Anima, Early Music Ensemble, Featured in L-C Series
JONESBORO – Anima, an early music ensemble, will be the next performer in the Lecture-Concert Series at Arkansas State University. The group's work has been called "approachable virtuosity – fresh, joyous and powerful music-making" that brings the music of 400 years ago to life.
Their program, "Postcards from Orpheus," will be Tuesday, Jan. 26, beginning at 7:30 p.m. in the Fine Arts Center Recital Hall (GPS 2412 Quapaw Way). Admission to this and other events in the Lecture-Concert Series is free.
In addition to the Lecture-Concert Series, funding support is provided by the Department of Music, College of Fine Arts, the Student Composers, Inc., chapter, the Office of Diversity, and the A-State Orchestra.
Dr. Sarah Jones Hayes, instructor in music at A-State, predicted the group's presentation will be special.
"Our students and our community will enjoy hearing early music as performed on period instruments. The concert gives us the opportunity to hear this talented group's interpretations and gives us insight into the performance practices of the period in which these pieces were composed."
Dr. Timothy Crist, professor of music and chair of the Lecture-Concert Committee, added the audience will enjoy hearing "music from the Ars Subtilior and early Baroque periods played on instruments very rarely heard in our region. Motomi Igarashi's performance on the viola da gamba and lirone alone will leave a beautiful, lasting memory. The music of this concert will transport all to a different time and place in history."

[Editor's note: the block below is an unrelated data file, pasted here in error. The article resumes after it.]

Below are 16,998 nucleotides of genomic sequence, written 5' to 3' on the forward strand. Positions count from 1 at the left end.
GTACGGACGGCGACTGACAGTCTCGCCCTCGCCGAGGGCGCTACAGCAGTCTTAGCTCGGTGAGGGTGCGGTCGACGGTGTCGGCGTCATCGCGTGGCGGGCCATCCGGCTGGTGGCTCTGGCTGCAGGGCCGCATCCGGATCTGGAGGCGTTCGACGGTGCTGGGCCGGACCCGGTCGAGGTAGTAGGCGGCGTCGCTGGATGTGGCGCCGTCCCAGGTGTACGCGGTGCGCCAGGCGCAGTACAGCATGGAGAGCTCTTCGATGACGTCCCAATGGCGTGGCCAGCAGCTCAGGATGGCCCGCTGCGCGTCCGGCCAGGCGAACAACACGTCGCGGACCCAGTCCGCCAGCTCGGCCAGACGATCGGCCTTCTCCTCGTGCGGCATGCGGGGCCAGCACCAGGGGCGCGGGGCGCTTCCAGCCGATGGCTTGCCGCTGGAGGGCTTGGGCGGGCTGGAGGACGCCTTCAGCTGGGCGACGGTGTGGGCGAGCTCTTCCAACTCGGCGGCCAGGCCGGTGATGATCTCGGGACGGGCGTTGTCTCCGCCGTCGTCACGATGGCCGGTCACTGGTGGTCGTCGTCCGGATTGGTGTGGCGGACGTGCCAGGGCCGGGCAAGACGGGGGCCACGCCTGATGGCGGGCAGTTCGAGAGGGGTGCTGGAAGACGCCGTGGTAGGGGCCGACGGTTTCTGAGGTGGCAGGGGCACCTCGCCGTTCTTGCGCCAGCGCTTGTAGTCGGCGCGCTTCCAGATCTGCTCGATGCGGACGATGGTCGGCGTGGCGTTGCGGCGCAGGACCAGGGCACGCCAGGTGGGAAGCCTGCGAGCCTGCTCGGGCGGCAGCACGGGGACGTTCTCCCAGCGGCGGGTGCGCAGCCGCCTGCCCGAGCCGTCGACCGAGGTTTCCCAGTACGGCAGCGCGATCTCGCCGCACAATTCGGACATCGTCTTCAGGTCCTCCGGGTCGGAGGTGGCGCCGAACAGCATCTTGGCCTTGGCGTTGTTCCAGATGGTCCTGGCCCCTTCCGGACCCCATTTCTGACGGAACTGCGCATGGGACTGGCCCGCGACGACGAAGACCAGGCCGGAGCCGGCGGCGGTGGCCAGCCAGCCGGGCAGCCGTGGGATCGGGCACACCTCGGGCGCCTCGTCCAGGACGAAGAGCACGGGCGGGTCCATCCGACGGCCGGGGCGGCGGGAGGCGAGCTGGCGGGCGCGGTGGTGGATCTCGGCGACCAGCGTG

In addition, Anima will present a public lecture and demonstration at 11 a.m. that day, also in the Recital Hall. They also will perform for children at the Visual and Performing Arts Magnet School.
Anima specializes in music for small ensemble and voice. Like its name (from Latin, meaning soul or breath), the group breathes new life into music from the Baroque and late Renaissance, with a transparent, shimmering sound from their unique continuo team of harp and gamba or lirone.
They present the story of Orpheus through music by Luigi Rossi, Jean Baptist Lully, Juan Hidalgo, Leopold I of Vienna and others.
The group features soprano Beth Anne Hatton, Baroque violinist Vita Wallace, viola da gambist Motomi Igarashi, and harpist Christa Patton, and often expands to include other kindred spirits, such as mezzo-soprano Hayden DeWitt, violinist Julia Wedman, and harpsichordists Barbara Weiss and Dongsok Shin. As individuals and as a group, the artists have performed and recorded with period instrument ensembles throughout the eastern United States and internationally.
The Lecture-Concert Series serves Arkansas State and the surrounding communities by bringing notable guest speakers and performers of diverse backgrounds and wide appeal to the campus, according to Crist. Many of the Lecture-Concert Series events include additional campus activities as well as community outreach projects.
For more details about the series, interested individuals may visit the Lecture-concert Series website,http://www.astate.edu/lectureconcert, or contact Crist, firstname.lastname@example.org, (870) 972‑2094.
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